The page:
Ugandans need money in pockets post-2016

My sister’s phone was stolen last week! It is the second one she has lost this year, but she also lost a couple in 2014.

She was in a taxi at Usafi car park and had just completed a call. The thief walked up to the window, snatched the phone and calmly walked off.

Of course she screamed but that is all she could do. Fellow matatu passengers calmed her down but none offered to jump out of the stationary vehicle to chase after the thief. The thief knew no one would be coming after him, because he was not in any hurry as he left!

There are many petty thieves in that area from Kalitunsi, Usafi and all the way up Queen’s way to Kibuye. I have personally seen them in action when they snatch property from unsuspecting drivers in traffic jam. Many people must know them because these thieves are there all the time, but it seems that no one cares.

From about 7pm to 9pm, Queen’s way is loaded with human traffic; thousands walk back home after work. It costs Shs 1,000 to Kibuye and Shs 1,500 to Najjanankumbi by taxi. A boda boda charges anything between Shs 3,000 and Shs 5,000 or higher at peak times. Bicycle riders charge about Shs 2,000, but not many use them at night.

When one chooses to walk, it means that they either do not have the Shs 1,000 transport fare or that they are saving that money for some other priority purpose. So, we have thousands leaving the capital city at the end of a working day that cannot afford a taxi fare. No wonder they do not seem to care about the petty thieves along the way!

Coincidentally, I have been to three different banks recently. Initially, I was happily surprised by the lack of queues and hence quick service in the banking halls. However, on reflection, I realised that something must be amiss. This is Christmas time and a high-expenditure season.

Are banks pleased that there are no crowds of people manually crediting or withdrawing funds? Was this planned? Or has everyone switched to telephone banking where funds can be remitted to anywhere in Uganda swiftly and immediately?

In truth, banks would like some more people in banking halls and that is why they pride themselves in the number of branches they have. However, they have lost ground to mobile telephone banking where no ID is required to deposit or withdraw money.

Note that all the mobile telephone banking platforms are far more expensive than banks; but because there is no bureaucracy involved, most people prefer them to banks.

There is also another reason why the banks are empty; we just do not have the money! A banker friend of mine told me that financial challenges are brewing.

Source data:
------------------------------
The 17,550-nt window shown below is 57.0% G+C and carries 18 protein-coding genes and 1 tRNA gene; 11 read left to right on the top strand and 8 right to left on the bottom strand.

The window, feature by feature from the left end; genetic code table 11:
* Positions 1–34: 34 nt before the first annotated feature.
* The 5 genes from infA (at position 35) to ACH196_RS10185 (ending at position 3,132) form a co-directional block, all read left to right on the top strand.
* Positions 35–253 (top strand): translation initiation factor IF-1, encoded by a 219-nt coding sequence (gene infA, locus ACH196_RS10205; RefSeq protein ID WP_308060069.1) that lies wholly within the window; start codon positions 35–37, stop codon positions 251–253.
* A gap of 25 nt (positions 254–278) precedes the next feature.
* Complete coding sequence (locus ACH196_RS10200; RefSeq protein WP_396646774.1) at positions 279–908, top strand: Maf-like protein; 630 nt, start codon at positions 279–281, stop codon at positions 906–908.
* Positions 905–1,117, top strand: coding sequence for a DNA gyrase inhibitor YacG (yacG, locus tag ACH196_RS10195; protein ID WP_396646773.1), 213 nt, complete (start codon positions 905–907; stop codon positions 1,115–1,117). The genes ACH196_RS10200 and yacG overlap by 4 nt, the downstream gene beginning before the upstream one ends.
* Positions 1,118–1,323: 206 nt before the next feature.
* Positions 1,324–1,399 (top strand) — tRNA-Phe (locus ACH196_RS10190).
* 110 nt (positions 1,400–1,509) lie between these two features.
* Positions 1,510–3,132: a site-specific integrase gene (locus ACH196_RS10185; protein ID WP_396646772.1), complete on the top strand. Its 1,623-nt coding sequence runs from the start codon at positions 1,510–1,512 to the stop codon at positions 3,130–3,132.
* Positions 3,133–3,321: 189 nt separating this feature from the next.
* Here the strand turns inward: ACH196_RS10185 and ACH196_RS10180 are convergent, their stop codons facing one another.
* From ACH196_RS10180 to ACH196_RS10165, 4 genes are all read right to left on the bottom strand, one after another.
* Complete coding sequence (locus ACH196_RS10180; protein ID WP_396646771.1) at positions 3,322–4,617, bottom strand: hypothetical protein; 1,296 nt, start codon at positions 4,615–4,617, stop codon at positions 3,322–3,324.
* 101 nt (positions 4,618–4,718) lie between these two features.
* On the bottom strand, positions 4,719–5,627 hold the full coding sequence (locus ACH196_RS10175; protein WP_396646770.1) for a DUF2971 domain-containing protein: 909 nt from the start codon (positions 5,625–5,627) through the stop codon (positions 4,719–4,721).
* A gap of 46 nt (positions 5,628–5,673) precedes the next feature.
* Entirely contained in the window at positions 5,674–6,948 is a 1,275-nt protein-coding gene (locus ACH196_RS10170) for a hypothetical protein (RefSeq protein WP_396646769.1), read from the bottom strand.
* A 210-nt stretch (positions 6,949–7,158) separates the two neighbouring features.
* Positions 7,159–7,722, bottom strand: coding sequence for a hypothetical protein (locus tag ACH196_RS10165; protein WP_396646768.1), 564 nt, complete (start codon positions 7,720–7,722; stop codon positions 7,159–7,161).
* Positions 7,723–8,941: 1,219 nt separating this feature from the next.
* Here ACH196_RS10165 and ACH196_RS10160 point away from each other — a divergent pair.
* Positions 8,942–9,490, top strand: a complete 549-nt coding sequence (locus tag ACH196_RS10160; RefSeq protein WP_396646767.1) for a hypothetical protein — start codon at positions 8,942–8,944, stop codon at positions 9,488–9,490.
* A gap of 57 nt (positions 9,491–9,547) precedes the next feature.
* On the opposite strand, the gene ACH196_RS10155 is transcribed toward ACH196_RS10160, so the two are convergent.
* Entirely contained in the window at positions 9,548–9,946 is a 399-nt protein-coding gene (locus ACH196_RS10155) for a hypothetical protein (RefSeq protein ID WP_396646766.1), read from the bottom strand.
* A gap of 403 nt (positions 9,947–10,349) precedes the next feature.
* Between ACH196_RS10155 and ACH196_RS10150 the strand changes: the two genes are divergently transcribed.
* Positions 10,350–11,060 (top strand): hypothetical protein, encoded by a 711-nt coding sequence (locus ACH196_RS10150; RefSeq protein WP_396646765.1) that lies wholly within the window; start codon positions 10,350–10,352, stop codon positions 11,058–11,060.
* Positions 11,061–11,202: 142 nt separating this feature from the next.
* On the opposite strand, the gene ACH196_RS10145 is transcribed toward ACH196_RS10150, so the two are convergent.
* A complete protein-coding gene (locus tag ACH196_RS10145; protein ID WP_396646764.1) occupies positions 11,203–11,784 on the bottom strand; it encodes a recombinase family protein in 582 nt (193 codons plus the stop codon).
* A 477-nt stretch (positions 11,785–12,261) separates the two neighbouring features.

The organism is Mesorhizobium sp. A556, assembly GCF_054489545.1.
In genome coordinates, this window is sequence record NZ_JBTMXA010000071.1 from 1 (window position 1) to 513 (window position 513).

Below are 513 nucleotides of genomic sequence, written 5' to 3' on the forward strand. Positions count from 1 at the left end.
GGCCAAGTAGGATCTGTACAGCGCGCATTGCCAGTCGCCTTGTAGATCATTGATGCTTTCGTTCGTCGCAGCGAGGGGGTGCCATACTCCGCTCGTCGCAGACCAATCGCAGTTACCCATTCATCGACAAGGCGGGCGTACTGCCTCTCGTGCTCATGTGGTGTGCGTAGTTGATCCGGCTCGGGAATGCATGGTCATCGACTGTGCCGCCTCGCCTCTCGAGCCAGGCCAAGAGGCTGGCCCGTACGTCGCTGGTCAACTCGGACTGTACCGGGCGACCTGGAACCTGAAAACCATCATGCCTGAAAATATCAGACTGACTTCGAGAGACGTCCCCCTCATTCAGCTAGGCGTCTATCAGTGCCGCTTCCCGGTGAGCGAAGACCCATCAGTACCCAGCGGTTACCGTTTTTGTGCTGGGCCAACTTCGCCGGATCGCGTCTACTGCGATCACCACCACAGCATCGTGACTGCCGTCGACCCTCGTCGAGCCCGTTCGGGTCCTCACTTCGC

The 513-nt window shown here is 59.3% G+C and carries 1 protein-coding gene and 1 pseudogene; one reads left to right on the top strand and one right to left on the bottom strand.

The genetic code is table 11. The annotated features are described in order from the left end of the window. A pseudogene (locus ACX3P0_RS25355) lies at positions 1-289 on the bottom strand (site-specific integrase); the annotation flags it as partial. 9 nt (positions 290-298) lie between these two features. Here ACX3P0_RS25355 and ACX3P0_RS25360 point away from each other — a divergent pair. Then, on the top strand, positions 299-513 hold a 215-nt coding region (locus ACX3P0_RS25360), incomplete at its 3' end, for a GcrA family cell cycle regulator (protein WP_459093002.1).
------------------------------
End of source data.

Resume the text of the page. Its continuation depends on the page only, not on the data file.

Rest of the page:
Usually around this time, many employees would be getting December salaries ahead of the festive season, but some employees have not been paid for months now.

In addition, individuals’ deposits on accounts have fallen – previously, people that used to deposit Shs 10m now bank half or less. Those that deposited Shs 5m are down to Shs 2m and many who used to deposit Shs 200,000 are no longer going to banks.

Another friend, who refers to her self-employment work in real estate as ‘China Town’, says no one is buying. Developers are unwilling to purchase land even for speculation purposes; meaning that capital is tied up in plots of land.

So, what do we do? David Nyende, an auditor and economist, argues in The Independent of November 22, 2015 that we now need economic pragmatism.

His view is that whereas government has made commendable investment in the country’s infrastructure in the transport and energy sector, this does not necessarily result in economic growth.

Indeed, government’s current heavy investment has not translated into cash for my sister to promptly acquire a new replacement phone, or school fees, or transport fares for walkers every evening. Nor will it stop the petty thieves who grab phones for instant cash on the black market.

Nyende asserts that in order to ensure worthwhile job creation, we must bite the bullet and develop government-owned companies, especially in manufacturing. It is this kind of secondary investment that will put money in our pockets and spur economic growth.

What we need from wannabe leaders are strategies for ensuring that we have cash in our pockets post-2016. Nyende’s ideas are worth our attention, because the oil dream seems far-off, seeing how market prices are in free fall currently.

The author is one of the founding Kigo Thinkers.

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